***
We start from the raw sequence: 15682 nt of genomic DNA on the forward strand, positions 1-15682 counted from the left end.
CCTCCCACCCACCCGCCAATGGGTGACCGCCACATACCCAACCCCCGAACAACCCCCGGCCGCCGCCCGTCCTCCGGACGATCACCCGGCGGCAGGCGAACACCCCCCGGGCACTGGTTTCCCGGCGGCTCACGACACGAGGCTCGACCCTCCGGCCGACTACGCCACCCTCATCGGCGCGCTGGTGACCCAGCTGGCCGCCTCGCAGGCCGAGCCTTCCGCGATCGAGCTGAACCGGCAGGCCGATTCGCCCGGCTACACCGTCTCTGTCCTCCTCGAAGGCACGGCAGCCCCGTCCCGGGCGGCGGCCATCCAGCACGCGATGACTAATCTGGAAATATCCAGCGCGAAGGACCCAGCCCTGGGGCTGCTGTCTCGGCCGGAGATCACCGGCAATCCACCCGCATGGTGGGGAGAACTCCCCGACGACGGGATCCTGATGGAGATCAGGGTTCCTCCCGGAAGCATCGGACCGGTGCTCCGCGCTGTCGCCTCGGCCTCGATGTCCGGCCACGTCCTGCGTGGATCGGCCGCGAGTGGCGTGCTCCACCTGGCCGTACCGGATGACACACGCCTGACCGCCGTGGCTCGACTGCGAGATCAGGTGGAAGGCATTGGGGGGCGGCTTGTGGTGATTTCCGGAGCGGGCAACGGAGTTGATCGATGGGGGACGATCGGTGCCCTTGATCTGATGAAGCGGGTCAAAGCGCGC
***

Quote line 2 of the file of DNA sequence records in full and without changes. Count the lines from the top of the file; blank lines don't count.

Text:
CCTCCCACCCACCCGCCAATGGGTGACCGCCACATACCCAACCCCCGAACAACCCCCGGCCGCCGCCCGTCCTCCGGACGATCACCCGGCGGCAGGCGAACACCCCCCGGGCACTGGTTTCCCGGCGGCTCACGACACGAGGCTCGACCCTCCGGCCGACTACGCCACCCTCATCGGCGCGCTGGTGACCCAGCTGGCCGCCTCGCAGGCCGAGCCTTCCGCGATCGAGCTGAACCGGCAGGCCGATTCGCCCGGCTACACCGTCTCTGTCCTCCTCGAAGGCACGGCAGCCCCGTCCCGGGCGGCGGCCATCCAGCACGCGATGACTAATCTGGAAATATCCAGCGCGAAGGACCCAGCCCTGGGGCTGCTGTCTCGGCCGGAGATCACCGGCAATCCACCCGCATGGTGGGGAGAACTCCCCGACGACGGGATCCTGATGGAGATCAGGGTTCCTCCCGGAAGCATCGGACCGGTGCTCCGCGCTGTCGCCTCGGCCTCGATGTCCGGCCACGTCCTGCGTGGATCGGCCGCGAGTGGCGTGCTCCACCTGGCCGTACCGGATGACACACGCCTGACCGCCGTGGCTCGACTGCGAGATCAGGTGGAAGGCATTGGGGGGCGGCTTGTGGTGATTTCCGGAGCGGGCAACGGAGTTGATCGATGGGGGACGATCGGTGCCCTTGATCTGATGAAGCGGGTCAAAGCGCGC